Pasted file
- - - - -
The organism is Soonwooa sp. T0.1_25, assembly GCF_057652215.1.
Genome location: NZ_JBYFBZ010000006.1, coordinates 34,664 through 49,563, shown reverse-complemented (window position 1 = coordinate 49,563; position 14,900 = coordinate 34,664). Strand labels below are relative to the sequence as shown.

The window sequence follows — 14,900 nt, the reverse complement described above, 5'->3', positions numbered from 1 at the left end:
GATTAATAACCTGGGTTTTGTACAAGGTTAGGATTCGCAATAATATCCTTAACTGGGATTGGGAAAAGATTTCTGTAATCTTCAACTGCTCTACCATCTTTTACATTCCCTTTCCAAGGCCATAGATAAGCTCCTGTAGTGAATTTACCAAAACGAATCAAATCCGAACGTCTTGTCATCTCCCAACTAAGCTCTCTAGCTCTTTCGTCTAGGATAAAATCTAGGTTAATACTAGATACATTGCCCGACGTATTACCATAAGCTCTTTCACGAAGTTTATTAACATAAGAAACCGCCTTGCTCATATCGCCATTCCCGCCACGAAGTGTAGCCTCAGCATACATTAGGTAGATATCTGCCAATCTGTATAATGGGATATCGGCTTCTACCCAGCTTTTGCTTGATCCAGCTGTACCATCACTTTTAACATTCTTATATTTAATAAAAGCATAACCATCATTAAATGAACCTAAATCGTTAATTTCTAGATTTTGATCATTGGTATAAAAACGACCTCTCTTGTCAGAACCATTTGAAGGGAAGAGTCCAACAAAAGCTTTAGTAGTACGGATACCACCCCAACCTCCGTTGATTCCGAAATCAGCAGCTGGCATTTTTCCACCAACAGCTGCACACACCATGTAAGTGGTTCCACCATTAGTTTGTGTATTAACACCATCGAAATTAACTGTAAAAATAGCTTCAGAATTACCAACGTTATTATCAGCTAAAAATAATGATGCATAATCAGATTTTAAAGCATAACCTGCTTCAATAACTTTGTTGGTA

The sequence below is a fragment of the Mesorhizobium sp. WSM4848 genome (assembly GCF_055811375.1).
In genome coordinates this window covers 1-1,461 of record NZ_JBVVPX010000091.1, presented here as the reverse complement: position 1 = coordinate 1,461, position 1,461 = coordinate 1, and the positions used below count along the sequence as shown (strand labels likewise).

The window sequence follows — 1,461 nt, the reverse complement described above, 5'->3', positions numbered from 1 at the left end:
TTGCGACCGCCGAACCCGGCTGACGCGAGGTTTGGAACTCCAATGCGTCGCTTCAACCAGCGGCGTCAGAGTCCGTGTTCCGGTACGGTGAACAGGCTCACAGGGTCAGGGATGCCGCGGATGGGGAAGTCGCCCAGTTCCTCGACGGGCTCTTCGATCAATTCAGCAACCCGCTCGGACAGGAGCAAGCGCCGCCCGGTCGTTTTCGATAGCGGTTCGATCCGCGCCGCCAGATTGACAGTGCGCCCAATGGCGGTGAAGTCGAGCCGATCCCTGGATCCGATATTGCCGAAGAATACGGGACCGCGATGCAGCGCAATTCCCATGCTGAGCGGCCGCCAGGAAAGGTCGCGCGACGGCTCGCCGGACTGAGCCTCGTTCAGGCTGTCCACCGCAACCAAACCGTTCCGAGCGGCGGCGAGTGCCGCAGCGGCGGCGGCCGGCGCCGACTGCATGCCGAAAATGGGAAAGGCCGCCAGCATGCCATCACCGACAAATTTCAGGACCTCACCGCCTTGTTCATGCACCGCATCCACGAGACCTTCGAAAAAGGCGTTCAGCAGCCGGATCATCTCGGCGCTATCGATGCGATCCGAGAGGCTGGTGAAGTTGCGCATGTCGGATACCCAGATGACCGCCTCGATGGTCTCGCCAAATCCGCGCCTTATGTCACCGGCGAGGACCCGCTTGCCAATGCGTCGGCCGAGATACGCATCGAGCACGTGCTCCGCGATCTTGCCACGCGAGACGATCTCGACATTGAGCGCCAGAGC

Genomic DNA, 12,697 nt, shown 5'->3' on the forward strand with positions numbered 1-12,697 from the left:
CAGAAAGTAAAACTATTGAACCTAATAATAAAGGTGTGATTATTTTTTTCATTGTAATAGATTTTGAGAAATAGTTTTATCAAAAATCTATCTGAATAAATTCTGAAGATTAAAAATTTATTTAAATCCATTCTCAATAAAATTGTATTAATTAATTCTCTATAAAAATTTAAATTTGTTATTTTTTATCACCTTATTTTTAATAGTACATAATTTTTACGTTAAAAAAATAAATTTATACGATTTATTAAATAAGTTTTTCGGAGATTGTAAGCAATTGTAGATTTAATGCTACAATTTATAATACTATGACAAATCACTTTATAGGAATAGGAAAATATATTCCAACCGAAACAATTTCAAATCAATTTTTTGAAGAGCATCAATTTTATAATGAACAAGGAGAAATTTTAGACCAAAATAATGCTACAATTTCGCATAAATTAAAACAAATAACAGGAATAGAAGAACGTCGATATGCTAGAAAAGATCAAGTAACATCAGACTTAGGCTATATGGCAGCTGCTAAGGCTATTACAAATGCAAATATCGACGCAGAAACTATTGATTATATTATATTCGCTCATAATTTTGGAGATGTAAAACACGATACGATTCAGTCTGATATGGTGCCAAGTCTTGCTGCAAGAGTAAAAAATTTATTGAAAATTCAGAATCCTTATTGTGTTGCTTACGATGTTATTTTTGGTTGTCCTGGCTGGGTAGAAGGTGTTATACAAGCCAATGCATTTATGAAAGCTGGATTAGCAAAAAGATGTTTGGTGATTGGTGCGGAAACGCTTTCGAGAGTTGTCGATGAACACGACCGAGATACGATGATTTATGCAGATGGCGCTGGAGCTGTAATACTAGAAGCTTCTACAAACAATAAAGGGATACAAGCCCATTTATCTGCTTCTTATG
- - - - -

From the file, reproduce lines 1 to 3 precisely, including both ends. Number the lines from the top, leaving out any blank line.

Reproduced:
The organism is Soonwooa sp. T0.1_25, assembly GCF_057652215.1.
Genome location: NZ_JBYFBZ010000006.1, coordinates 34,664 through 49,563, shown reverse-complemented (window position 1 = coordinate 49,563; position 14,900 = coordinate 34,664). Strand labels below are relative to the sequence as shown.

The window sequence follows — 14,900 nt, the reverse complement described above, 5'->3', positions numbered from 1 at the left end: